I don’t know much about the Globe & Mail’s strategy for dominating the National Newspaper Awards, but it’s working. They received an outlandish 24 nominations for the highest honours in Canadian fishwrap this year. And 23 of them are probably rock solid! But I believe there’s a problem with the one they’re proudest of—at least, it’s the first piece they mention in their own story on the nominations, and the first item on the list of links they have attached.
I refer to Ken Dryden’s colourful, typically Drydenesque 3,000-word essay on concussions in ice hockey. It appeared in the Globe’s Oct. 1 edition, and there’s the wrinkle: the same essay appeared on Bill Simmons’ Grantland.com subsite for ESPN, where it is dated Sept. 30. The NNAs are intended for original content written specifically for Canadian newspapers, as Rule 1 of the competition reflects:
To be eligible, an entry must have been published first in 2011 by a Canadian daily newspaper —whether in print or online—in English or French.
The Globe has not yet responded on the record to a request for comment. (The Dryden essay may also have a problem under Rule 3 if the lawyer-goaltender was paid by both ESPN and the Globe for the copy.)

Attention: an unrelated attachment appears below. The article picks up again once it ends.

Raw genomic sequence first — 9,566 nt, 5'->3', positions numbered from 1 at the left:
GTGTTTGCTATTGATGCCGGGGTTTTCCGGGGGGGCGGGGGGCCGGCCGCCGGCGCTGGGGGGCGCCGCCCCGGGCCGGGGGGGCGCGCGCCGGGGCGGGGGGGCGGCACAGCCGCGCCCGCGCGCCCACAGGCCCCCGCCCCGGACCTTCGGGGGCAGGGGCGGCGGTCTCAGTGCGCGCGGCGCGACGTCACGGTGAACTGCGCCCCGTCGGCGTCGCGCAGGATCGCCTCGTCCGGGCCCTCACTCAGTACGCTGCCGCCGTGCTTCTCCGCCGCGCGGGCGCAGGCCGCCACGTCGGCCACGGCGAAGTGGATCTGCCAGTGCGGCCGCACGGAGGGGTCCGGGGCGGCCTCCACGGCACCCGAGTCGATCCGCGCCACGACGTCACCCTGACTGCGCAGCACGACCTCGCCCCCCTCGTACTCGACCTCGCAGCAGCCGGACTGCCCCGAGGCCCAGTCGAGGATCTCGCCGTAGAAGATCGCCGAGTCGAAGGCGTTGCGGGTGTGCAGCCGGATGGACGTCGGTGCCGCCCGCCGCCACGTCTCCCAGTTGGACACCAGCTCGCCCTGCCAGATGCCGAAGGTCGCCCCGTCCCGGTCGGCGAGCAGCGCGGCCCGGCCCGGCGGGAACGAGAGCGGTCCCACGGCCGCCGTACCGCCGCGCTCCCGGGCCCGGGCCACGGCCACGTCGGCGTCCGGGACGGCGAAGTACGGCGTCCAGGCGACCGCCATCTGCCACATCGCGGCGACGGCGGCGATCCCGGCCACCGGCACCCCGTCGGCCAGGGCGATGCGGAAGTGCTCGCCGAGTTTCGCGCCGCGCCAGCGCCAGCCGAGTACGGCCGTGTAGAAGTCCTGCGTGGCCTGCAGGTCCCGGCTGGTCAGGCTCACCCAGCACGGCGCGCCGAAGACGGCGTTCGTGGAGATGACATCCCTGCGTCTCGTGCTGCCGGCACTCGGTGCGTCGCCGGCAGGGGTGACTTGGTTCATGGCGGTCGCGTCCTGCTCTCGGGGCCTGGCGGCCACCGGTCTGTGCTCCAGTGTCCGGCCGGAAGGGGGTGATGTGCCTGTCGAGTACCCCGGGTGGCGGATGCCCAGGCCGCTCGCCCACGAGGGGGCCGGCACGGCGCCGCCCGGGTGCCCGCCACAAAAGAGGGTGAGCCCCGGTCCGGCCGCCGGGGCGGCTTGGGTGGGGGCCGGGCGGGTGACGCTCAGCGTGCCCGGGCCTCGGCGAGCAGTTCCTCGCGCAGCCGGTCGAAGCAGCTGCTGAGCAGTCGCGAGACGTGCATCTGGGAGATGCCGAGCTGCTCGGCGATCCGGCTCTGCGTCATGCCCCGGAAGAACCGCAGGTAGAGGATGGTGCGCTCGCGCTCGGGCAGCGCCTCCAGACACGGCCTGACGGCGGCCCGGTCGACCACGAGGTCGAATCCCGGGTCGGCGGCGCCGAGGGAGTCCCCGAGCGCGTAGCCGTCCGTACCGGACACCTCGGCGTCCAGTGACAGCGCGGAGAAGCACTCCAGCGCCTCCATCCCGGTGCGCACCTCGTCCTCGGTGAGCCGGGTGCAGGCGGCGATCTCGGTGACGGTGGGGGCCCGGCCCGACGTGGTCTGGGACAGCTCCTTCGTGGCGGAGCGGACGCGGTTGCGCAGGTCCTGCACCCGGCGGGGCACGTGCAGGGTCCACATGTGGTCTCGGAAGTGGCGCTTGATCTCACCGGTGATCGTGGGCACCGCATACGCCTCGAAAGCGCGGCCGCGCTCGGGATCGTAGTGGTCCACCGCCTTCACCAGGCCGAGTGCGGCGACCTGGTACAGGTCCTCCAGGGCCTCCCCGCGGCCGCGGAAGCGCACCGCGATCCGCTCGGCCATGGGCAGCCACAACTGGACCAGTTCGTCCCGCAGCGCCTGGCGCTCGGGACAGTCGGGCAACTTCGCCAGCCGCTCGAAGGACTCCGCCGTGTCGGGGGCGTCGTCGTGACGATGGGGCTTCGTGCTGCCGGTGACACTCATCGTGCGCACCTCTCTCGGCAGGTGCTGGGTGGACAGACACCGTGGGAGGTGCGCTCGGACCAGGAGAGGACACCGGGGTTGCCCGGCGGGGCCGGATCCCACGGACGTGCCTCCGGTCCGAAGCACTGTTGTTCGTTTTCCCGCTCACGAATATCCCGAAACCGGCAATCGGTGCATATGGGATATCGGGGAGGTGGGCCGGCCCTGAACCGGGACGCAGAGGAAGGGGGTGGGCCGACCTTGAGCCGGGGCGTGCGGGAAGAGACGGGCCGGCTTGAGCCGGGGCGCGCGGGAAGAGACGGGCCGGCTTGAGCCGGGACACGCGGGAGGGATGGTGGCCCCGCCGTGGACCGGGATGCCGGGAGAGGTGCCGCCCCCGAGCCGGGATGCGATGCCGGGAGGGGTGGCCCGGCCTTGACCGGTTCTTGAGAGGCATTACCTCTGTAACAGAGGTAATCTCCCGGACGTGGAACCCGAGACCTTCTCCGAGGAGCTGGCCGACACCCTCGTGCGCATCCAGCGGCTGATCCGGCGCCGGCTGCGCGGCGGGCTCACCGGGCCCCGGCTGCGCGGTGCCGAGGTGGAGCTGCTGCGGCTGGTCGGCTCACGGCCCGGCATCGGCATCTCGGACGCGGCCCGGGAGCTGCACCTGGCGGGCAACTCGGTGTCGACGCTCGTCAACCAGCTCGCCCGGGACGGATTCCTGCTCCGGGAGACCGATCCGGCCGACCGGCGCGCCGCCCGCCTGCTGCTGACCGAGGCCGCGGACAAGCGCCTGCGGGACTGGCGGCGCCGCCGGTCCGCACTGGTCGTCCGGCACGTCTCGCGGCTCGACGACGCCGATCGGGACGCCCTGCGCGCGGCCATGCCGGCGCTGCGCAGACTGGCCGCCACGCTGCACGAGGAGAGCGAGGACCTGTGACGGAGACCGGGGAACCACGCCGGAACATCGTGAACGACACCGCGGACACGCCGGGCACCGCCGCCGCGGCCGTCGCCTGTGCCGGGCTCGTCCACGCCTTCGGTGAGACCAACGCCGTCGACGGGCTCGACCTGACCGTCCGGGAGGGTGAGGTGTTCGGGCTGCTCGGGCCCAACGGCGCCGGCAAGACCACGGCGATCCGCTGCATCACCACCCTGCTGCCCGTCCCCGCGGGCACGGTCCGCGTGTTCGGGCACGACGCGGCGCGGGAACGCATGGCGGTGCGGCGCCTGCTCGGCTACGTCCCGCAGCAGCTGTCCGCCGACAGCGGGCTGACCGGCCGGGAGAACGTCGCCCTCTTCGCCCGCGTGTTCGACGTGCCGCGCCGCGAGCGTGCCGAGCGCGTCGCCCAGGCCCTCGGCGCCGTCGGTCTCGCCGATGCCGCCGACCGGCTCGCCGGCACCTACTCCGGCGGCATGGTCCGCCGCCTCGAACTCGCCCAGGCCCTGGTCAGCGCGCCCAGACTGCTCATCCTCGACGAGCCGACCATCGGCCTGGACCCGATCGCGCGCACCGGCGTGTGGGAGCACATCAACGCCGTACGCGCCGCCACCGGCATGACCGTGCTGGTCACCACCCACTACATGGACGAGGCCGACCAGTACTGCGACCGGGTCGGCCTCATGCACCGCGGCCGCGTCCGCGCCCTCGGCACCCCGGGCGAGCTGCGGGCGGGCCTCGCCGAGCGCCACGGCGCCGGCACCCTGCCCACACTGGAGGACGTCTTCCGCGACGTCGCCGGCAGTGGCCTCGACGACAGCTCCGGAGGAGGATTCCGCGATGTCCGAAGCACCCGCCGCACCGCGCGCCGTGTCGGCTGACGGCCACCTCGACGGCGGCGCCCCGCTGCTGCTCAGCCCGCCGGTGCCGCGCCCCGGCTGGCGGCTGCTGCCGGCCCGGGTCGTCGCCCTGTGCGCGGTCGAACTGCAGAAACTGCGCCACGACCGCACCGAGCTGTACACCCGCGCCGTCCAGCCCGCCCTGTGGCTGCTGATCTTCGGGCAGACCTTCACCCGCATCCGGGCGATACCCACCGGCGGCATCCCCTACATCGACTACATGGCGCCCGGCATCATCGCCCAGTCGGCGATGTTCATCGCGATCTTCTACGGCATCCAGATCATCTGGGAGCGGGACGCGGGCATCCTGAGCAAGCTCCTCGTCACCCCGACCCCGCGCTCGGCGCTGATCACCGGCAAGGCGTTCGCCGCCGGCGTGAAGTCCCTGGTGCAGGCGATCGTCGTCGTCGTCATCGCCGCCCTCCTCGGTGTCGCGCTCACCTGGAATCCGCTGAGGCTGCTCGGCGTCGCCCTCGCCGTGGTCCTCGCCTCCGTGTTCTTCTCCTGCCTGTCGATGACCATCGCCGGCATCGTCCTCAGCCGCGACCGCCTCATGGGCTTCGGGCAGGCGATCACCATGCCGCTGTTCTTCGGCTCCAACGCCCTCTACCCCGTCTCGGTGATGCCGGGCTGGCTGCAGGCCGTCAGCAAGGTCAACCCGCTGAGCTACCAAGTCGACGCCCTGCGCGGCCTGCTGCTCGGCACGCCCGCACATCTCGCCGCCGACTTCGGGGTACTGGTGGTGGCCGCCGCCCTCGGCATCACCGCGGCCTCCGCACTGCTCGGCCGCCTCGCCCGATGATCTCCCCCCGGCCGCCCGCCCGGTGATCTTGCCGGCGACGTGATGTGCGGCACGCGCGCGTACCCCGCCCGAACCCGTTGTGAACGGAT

I noticed yesterday that the Dryden piece was not original to the Globe, and my initial instinct was not to make a big deal of it. Anyone who’s been a freelancer as long as I was has an overdeveloped resistance to offending even the most unlikely future employer. But then I thought: as if Ken Dryden really gives a crap whether he wins a “Newspaper Award”?
Five Six Stanley Cup rings and two pensions aren’t enough?
The letter of the rule isn’t the only issue here. These awards are supposed to be a morale boost for professionals who do good work on deadline. I’m not sure the net effect of journalism awards is positive, but the explicit idea behind them is to encourage support for ambitious journalism—to bestir editors to big projects, to provide incentives for applying plenty of resources to breaking news, and to buy time and column-inches for individuals to work on the biggest stories of their careers. In that light, I don’t see the point of nominating Ken Dryden for such an award at all, and especially not for a piece that got sold twice after being written at leisure, as a rich, influential man’s intervention in a policy debate.
Dryden is competing with one of the Globe’s own sportswriters for the shiny bauble in the Sports category. Some other professional inside or outside the Globe, someone to whom an NNA nom would have literal hard cash value, has already been denied. I can’t be the only one irked about this. In fact, Dryden is such a nice guy and has such a keen sense of fair play that I suspect he’d be on my side.